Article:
17 April 2021

unid secondary protocol

Recently I ran across on several transmissions in the 5 MHz band (also available on a secondary basis for amateur use) consisting of STANAG-4538 point-to-point circuit mode service with 188-110A (300, 1200, and 2400 bps) used as traffic waveform. The transmissions are receivable in Northern Europe with a good SNR, especially using the KiwiSDR receiver at OZ1AEF (Skanderborg, Denmark): they are very frequent, of short duration, and occur on at least a half dozen different channels between 5300 and 5400 KHz USB. Given their unpredictability (time/channel) and their duration, a Direction Finding is very difficult, at least with the means at my disposal.  

Fig. 1 - 188-110A running at 2400bps

The excellent SNR allows demodulations without many errors and therefore the possibility of examining and comparing the obtained bitstreams: to be honest, I expected to find a known data-link protocol or at least sequences attributable to some encryption technique (known or not )... but that's not what exactly happened.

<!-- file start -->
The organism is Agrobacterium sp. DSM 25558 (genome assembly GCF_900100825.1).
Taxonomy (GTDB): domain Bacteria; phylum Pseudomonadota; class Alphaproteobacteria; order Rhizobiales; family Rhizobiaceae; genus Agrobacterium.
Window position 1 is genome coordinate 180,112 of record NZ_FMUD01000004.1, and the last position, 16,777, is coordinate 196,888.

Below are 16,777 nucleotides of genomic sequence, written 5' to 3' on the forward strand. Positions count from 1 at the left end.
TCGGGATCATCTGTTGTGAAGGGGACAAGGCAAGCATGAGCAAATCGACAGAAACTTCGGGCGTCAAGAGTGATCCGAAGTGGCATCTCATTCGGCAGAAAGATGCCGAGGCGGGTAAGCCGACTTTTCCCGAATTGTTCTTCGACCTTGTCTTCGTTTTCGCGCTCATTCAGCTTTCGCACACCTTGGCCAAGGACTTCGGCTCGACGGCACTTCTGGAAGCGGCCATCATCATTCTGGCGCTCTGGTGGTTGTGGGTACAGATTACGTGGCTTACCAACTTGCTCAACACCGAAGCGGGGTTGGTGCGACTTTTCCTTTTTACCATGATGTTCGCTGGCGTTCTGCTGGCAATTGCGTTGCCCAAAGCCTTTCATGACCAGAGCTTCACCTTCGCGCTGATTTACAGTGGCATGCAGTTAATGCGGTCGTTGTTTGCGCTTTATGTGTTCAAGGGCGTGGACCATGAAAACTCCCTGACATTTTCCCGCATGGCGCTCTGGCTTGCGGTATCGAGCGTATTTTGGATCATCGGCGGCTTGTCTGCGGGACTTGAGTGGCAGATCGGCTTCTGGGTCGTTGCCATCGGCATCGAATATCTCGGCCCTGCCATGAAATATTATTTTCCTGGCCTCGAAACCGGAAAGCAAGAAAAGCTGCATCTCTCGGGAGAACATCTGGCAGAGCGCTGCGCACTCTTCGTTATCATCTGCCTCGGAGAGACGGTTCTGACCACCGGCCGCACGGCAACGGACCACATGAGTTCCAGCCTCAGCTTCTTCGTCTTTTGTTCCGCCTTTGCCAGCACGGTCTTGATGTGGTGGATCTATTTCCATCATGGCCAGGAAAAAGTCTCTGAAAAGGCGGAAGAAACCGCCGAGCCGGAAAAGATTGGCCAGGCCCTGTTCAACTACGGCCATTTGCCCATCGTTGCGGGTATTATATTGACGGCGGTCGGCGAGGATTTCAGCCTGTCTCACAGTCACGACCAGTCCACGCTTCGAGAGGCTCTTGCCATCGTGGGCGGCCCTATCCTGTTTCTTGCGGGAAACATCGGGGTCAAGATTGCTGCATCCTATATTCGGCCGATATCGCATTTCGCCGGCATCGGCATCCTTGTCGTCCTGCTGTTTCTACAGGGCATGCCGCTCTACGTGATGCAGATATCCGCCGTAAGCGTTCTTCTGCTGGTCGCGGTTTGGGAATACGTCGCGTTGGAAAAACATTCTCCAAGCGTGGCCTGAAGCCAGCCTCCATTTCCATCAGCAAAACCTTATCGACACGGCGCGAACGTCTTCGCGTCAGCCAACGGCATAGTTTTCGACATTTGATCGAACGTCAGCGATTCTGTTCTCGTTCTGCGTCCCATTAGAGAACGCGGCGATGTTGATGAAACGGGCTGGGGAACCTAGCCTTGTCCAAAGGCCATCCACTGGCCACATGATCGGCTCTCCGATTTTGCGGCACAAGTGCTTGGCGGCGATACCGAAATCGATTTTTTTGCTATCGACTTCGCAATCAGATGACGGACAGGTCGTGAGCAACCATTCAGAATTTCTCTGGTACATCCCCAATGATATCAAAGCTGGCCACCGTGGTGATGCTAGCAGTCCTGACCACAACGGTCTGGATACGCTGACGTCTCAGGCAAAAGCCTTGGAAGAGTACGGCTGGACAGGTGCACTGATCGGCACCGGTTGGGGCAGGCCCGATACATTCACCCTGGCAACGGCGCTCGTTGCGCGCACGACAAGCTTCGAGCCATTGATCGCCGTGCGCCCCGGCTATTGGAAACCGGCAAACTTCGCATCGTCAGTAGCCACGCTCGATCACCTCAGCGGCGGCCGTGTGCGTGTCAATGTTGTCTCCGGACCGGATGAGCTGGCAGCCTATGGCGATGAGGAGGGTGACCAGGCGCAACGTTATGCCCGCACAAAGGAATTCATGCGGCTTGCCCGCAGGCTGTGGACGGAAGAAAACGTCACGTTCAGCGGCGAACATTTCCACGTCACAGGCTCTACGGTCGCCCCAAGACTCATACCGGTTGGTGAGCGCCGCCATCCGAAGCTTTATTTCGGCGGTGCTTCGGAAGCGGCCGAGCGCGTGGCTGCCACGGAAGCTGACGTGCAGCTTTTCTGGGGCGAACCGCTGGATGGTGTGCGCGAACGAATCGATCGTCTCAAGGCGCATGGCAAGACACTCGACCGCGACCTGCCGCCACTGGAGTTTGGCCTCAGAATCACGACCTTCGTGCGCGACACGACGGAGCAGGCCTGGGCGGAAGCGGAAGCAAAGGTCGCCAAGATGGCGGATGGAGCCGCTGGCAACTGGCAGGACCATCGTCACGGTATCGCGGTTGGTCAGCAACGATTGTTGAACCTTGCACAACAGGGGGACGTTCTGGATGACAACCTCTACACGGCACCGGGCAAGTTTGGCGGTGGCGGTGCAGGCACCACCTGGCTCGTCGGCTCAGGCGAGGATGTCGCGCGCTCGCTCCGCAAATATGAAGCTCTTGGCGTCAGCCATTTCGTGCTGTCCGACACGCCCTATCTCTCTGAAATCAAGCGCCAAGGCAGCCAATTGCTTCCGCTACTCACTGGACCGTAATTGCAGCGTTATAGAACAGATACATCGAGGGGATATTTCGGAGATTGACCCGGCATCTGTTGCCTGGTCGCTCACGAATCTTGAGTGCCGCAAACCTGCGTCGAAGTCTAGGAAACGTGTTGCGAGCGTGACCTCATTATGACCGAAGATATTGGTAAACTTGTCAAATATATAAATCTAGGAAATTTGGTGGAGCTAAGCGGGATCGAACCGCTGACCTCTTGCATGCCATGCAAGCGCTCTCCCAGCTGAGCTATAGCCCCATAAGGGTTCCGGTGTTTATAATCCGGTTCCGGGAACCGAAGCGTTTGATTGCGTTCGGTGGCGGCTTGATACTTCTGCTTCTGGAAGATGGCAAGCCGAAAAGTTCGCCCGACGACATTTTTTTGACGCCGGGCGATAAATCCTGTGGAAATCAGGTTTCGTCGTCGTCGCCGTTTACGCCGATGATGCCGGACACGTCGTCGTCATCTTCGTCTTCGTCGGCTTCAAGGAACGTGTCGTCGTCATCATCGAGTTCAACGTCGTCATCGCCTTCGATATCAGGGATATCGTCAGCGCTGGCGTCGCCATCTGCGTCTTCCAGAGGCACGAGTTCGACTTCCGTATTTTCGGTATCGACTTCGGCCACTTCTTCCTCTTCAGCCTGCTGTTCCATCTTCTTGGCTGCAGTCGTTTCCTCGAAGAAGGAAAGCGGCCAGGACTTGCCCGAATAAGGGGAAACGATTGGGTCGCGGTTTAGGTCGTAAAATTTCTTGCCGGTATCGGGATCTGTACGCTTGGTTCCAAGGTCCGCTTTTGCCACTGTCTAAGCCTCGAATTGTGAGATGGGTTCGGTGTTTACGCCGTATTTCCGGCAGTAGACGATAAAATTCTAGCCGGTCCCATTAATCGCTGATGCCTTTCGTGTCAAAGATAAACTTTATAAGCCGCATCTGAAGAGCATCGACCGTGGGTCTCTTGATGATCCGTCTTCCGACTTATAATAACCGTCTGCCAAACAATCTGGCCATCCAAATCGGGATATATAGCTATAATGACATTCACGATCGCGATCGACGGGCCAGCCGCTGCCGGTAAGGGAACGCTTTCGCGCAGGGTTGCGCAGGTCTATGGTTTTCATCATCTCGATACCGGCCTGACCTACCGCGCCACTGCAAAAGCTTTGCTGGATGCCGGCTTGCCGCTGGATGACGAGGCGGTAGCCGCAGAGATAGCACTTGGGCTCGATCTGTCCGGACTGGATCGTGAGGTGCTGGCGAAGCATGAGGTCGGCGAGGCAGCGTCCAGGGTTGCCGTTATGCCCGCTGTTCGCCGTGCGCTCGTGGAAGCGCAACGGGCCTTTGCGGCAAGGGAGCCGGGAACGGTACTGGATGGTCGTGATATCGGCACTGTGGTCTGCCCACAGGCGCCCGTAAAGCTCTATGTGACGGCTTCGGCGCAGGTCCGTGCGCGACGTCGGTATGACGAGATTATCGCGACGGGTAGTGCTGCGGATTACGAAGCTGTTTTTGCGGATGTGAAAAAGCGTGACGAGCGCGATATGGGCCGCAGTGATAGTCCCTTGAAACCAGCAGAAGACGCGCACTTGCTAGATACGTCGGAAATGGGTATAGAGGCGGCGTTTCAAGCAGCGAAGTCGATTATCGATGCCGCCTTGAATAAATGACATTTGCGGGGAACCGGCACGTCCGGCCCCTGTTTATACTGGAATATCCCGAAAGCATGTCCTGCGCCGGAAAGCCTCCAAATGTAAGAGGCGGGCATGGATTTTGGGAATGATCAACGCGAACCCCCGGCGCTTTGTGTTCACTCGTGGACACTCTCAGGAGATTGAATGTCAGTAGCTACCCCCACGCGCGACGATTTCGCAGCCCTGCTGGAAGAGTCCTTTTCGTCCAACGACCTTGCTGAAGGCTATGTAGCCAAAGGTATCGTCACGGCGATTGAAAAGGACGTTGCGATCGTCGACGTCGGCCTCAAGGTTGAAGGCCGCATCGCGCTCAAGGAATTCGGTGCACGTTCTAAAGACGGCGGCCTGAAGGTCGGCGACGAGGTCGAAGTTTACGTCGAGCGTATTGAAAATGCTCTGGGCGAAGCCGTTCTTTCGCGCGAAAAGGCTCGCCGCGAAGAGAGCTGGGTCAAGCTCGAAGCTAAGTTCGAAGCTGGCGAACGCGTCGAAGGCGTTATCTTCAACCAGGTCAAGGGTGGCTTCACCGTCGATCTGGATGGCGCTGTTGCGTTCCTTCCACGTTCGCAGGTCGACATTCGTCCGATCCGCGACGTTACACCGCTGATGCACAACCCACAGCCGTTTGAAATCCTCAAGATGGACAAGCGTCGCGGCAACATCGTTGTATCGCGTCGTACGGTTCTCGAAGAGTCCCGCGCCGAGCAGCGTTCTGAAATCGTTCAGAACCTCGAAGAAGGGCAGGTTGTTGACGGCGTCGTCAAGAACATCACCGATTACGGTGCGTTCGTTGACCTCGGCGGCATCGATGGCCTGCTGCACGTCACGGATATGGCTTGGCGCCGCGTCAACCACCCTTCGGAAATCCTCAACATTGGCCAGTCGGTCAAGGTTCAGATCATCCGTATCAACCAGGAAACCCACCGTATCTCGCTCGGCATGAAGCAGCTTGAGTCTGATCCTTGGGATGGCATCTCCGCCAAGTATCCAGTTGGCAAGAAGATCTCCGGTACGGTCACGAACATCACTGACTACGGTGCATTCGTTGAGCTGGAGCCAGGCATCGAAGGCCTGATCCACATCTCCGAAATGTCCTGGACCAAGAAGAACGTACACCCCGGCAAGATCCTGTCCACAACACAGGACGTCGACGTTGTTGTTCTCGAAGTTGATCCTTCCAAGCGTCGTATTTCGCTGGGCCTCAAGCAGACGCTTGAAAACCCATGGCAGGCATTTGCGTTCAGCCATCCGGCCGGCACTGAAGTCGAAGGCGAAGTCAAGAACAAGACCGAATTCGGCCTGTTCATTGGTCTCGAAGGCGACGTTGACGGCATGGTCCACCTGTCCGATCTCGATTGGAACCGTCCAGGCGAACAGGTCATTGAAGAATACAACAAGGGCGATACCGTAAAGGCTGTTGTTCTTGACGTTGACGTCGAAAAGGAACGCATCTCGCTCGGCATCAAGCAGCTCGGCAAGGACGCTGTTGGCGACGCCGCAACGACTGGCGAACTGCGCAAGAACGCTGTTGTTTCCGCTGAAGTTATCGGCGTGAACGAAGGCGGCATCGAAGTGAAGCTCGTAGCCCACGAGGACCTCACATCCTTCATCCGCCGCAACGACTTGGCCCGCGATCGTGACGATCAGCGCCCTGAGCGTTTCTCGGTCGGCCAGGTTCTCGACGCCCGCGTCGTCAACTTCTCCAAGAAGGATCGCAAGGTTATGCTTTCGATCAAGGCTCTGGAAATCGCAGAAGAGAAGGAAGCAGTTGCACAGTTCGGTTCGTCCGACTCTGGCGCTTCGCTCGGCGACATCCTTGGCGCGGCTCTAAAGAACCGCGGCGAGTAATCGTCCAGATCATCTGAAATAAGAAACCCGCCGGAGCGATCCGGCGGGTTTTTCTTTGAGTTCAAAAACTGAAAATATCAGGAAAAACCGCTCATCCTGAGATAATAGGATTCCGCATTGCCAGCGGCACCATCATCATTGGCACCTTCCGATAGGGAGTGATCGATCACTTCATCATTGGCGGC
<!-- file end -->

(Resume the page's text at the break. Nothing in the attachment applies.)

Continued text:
Although the ACF doesn't produce results, comparing various demodulations it turns out that all the bitstreams exhibit the same initial 20 (16) bit sequence 11110000100111010111 (0000100111010111). By syncing the bitstreams on the two sequences, interesting results are obtained: in particular, with the 20-bit sequence we get patterns that have a fairly well-defined structure in the first 196 bit and more clear than the one obtained with the 16-bit sequence (Figure 2).

Fig. 2 - bitstreams synched on 11110000100111010111 sequence (first 196 bit)

One could argue that the 16-bit sequence (LSB)0000100111010111(MSB) is the binary equivalent for 0xEB, ie the sync sequence of STANAG-5066 frames: unfortunately, the following bytes do not match the Data Transfer Sublayer headers, ie the (supposed) fields do not contain data that make sense (EOT, size of address,...).

https://disk.yandex.com/d/qPt2CXC2x76yfg (wav)

https://disk.yandex.com/d/8tn5OrrXlsuL4A (streams)

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